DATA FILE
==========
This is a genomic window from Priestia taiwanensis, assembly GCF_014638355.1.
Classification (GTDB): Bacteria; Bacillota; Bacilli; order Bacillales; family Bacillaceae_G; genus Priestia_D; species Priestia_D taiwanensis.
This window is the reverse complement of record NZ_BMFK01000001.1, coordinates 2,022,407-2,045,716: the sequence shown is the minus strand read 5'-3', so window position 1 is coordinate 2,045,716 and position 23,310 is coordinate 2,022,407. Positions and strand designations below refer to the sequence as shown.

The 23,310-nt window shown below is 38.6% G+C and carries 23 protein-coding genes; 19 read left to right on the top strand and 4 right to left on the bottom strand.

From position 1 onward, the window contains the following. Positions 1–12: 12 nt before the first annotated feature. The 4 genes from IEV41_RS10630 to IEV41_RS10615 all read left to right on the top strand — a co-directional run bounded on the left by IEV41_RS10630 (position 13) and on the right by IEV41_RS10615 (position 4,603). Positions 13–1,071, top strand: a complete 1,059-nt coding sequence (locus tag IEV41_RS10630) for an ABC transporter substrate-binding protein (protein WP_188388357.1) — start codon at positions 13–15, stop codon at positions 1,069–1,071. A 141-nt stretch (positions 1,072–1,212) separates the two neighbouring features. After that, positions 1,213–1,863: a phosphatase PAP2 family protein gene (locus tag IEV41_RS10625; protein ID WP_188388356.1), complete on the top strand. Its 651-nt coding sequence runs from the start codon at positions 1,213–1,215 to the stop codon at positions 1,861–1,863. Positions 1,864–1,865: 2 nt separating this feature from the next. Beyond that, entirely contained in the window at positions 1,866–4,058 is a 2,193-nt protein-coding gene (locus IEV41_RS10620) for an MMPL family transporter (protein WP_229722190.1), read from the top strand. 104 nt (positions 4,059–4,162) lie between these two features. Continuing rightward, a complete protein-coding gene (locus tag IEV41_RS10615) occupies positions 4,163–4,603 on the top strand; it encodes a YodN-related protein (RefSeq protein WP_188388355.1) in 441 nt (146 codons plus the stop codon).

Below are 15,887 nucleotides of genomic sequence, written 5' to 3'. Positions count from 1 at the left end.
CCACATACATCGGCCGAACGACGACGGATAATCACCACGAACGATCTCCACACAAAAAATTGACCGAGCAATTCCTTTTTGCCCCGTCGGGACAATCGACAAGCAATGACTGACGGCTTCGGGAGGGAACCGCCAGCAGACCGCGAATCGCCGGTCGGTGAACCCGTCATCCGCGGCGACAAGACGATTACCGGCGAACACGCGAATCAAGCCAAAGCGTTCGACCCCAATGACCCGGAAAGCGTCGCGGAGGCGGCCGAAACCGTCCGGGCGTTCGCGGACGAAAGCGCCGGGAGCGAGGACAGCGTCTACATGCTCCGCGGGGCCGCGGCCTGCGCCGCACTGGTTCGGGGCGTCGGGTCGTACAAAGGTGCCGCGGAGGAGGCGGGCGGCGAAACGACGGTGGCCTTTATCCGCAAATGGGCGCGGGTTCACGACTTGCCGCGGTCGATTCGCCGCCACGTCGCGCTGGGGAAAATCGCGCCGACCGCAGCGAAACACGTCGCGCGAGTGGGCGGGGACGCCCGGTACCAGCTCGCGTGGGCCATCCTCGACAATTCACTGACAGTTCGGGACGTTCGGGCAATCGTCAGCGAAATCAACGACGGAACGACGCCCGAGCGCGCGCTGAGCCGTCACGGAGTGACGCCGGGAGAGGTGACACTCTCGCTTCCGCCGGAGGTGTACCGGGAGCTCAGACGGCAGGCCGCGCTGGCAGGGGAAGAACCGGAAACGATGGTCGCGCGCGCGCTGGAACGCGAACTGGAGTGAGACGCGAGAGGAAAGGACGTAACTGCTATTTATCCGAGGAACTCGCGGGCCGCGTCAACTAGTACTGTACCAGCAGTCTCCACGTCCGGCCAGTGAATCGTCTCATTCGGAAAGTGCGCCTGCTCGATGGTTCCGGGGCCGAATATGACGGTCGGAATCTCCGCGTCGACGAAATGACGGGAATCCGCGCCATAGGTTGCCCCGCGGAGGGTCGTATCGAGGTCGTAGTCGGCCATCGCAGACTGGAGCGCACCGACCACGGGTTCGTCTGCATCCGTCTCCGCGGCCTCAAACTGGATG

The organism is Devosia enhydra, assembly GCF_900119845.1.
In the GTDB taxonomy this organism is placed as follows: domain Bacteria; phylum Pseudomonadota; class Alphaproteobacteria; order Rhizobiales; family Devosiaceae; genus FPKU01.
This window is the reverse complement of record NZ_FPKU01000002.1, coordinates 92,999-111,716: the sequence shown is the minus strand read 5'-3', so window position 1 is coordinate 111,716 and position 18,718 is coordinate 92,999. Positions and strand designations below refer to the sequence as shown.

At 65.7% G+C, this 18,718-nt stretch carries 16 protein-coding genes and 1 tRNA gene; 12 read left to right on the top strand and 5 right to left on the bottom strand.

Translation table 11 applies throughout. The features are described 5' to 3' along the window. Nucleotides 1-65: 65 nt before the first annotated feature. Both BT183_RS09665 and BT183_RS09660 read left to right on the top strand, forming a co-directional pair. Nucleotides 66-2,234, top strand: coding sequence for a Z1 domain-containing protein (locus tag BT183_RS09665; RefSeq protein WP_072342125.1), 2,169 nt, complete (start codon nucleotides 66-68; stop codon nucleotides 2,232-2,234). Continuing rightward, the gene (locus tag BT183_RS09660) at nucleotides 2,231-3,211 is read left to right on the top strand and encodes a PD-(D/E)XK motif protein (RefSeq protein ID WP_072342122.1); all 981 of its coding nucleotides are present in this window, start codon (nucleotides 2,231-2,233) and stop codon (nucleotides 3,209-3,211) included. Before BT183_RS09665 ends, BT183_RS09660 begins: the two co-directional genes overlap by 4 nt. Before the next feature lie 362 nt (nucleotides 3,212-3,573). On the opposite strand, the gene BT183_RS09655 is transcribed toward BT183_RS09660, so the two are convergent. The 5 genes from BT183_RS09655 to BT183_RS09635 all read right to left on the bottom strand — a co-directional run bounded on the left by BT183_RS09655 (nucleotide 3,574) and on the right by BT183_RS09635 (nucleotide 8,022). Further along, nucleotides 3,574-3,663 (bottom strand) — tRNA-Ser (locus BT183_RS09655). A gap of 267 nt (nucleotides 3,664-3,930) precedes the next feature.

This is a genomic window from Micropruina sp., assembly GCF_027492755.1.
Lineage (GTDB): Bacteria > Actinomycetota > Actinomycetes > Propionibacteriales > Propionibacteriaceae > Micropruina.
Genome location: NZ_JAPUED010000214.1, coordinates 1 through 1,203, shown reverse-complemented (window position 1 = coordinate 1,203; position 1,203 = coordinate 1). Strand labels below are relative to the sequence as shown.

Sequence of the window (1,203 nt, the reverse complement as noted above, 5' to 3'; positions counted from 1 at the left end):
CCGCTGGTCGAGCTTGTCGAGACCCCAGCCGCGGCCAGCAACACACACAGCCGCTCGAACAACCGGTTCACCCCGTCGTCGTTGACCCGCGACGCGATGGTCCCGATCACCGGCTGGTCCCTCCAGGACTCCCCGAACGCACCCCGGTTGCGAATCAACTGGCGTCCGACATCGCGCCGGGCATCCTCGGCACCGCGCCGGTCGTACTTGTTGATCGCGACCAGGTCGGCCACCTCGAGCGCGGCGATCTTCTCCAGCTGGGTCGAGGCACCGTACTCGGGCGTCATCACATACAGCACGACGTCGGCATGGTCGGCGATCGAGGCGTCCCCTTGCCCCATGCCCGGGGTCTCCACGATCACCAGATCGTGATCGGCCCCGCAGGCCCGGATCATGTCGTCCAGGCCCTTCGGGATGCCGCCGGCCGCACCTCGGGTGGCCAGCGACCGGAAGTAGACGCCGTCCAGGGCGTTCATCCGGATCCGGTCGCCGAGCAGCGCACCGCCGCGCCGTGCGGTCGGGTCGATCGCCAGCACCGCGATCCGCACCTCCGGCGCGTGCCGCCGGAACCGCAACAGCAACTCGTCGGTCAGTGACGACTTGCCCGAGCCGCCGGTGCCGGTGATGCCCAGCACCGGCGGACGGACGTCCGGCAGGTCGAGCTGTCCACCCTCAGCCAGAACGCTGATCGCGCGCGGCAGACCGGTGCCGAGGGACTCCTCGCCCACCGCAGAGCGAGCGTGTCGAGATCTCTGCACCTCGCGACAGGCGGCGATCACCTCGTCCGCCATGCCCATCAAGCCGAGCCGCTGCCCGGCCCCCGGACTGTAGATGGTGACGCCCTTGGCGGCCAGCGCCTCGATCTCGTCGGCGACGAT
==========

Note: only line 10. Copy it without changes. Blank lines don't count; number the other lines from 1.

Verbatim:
This window is the reverse complement of record NZ_FPKU01000002.1, coordinates 92,999-111,716: the sequence shown is the minus strand read 5'-3', so window position 1 is coordinate 111,716 and position 18,718 is coordinate 92,999. Positions and strand designations below refer to the sequence as shown.